Unsupervised Learning of Invariant Features Using Video
ABSTRACT We present an algorithm that learns invariant features from real data in an entirely unsupervised fashion. The principal benefit of our method is that it can be applied without human intervention to a particular application or data set, learning the specific invariances necessary for excellent feature performance on that data. Our algorithm relies on the ability to track image patches over time using optical flow. With the wide availability of high frame rate video (eg: on the web, from a robot), good tracking is straightforward to achieve. The algorithm then optimizes feature parameters such that patches corresponding to the same physical location have feature descriptors that are as similar as possible while simultaneously maximizing the distinctness of descriptors for different locations. Thus, our method captures data or application specific invariances yet does not require any manual supervision. We apply our algorithm to learn domain-optimized versions of SIFT and HOG. SIFT and HOG features are excellent and widely used. However, they are general and by definition not tailored to a specific domain. Our domain-optimized versions offer a substantial performance increase for classification and correspondence tasks we consider. Furthermore, we show that the features our method learns are near the optimal that would be achieved by directly optimizing the test set performance of a classifier. Finally, we demonstrate that the learning often allows fewer features to be used for some tasks, which has the potential to dramatically improve computational concerns for very large data sets.
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ABSTRACT: Image retrieval based on the query-by-example (QBE) principle is still not reliable enough, largely because of the likely variations in the capture conditions (e.g. light, blur, scale, occlusion) and viewpoint between the query image and the images in the collection. In this paper, we propose a framework in which this problem is explicitly addressed to improve the reliability of QBE-based image retrieval. We aim at the use scenario involving the user capturing the query object by his/her mobile device and requesting information augmenting the query from the database. Reliability improvement is achieved by allowing the user to submit not a single image but a short video clip as a query. Since a video clip may combine object or scene appearances captured from different viewpoints and under different conditions, the rich information contained therein can be exploited to discover the proper query representation and to improve the relevance of the retrieved results. The experimental results show that video-based image retrieval (VBIR) is significantly more reliable than the retrieval using a single image as query. Furthermore, to make the proposed framework deployable in a practical mobile image retrieval system, where realtime query response is required, we also propose the priority queue-based feature description scheme and cache-based bi-quantization algorithm for an efficient parallel implementation of the VBIR concept.09/2012; 2(3). DOI:10.1007/s13735-012-0023-3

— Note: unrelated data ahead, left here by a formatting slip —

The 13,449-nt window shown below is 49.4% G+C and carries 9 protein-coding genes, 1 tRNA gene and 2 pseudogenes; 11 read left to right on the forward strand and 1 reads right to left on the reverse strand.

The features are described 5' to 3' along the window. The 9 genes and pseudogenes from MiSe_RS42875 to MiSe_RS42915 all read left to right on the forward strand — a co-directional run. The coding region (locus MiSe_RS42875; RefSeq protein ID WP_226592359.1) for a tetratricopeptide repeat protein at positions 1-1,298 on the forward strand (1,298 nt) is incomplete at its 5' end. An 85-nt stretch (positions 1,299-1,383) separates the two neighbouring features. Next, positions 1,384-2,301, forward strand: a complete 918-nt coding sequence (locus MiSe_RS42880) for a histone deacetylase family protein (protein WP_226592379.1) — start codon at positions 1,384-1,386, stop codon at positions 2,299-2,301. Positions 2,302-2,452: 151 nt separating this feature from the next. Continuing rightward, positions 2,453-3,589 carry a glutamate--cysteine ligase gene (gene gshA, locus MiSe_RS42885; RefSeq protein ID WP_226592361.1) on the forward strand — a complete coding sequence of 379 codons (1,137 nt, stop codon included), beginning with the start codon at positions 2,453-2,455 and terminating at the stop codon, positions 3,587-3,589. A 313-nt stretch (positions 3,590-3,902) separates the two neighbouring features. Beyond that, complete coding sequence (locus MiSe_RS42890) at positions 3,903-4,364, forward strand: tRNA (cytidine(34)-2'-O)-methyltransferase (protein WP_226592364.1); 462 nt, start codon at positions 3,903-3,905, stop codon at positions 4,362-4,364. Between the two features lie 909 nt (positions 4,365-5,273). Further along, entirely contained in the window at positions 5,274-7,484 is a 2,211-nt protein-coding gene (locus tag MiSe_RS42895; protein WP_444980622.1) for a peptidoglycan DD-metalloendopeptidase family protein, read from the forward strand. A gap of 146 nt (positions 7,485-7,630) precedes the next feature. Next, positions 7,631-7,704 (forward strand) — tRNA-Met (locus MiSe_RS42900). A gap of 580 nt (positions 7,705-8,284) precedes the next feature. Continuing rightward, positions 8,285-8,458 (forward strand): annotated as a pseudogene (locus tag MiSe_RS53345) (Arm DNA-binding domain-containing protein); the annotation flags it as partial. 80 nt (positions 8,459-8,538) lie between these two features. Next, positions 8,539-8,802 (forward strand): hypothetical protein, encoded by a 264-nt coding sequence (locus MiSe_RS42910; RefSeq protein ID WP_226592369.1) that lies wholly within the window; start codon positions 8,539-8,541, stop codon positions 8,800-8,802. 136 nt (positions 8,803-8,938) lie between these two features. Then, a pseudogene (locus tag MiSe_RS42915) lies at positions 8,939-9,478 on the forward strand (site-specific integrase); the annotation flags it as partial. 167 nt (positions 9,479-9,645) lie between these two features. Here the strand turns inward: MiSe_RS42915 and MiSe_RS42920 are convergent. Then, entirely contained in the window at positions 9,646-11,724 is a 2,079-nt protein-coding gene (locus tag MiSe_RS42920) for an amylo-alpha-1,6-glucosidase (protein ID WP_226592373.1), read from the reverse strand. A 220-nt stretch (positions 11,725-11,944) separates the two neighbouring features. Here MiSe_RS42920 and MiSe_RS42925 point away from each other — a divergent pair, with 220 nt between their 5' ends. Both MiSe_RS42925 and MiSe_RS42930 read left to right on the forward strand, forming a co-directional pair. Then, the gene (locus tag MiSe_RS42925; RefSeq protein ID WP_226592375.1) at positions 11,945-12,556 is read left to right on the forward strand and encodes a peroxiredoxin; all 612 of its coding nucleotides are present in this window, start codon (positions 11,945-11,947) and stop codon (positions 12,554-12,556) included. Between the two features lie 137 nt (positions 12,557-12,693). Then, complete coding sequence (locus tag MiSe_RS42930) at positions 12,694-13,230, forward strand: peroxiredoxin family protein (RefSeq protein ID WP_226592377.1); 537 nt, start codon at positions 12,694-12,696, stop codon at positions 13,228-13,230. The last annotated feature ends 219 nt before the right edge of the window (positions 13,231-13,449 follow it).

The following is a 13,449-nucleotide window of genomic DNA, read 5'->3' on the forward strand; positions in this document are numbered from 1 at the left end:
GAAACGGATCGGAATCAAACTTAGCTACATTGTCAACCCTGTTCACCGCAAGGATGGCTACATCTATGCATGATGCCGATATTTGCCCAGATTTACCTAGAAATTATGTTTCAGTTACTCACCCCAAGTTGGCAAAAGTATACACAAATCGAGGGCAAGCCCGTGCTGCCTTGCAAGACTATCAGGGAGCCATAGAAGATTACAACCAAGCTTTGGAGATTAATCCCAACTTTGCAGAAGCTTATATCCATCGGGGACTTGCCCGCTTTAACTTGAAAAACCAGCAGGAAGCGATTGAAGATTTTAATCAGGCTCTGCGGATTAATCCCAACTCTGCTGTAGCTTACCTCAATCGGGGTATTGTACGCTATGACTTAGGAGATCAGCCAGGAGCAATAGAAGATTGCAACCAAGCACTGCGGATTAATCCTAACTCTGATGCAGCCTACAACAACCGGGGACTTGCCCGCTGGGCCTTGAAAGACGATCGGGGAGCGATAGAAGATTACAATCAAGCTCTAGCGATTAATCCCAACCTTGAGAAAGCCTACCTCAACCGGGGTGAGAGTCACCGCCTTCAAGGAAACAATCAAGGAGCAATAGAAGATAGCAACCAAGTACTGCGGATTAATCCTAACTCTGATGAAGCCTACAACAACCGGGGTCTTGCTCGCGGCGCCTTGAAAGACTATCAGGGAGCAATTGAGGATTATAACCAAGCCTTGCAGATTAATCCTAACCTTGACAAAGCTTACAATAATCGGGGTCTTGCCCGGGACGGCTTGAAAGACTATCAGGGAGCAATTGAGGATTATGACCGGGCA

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ABSTRACT: This paper gives a review of the recent developments in deep learning and un-supervised feature learning for time-series problems. While these techniques have shown promise for modeling static data, such as computer vision, ap-plying them to time-series data is gaining increasing attention. This paper overviews the particular challenges present in time-series data and provides a review of the works that have either applied time-series data to unsupervised feature learning algorithms or alternatively have contributed to modications of feature learning algorithms to take into account the challenges present in time-series data.Pattern Recognition Letters 06/2014; 42. DOI:10.1016/j.patrec.2014.01.008 · 1.06 Impact Factor
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ABSTRACT: In this work, we address the use of object recognition techniques to annotate what is shown where in online video collections. These annotations are suitable to retrieve specific video scenes for object related text queries which is not possible with the manually generated metadata that is used by current portals. We are not the first to present object annotations that are generated with content-based analysis methods. However, the proposed framework possesses some outstanding features that offer good prospects for its application in real video portals. Firstly, it can be easily used as background module in any video environment. Secondly, it is not based on a fixed analysis chain but on an extensive recognition infrastructure that can be used with all kinds of visual features, matching and machine learning techniques. New recognition approaches can be integrated into this infrastructure with low development costs and a configuration of the used recognition approaches can be performed even on a running system. Thus, this framework might also benefit from future advances in computer vision. Thirdly, we present an automatic selection approach to support the use of different recognition strategies for different objects. Last but not least, visual analysis can be performed efficiently on distributed, multi-processor environments and a database schema is presented to store the resulting video annotations as well as the off-line generated low-level features in a compact form. We achieve promising results in an annotation case study and the instance search task of the TRECVID 2011 challenge.Future Internet 12/2012; 4(4). DOI:10.3390/fi4010179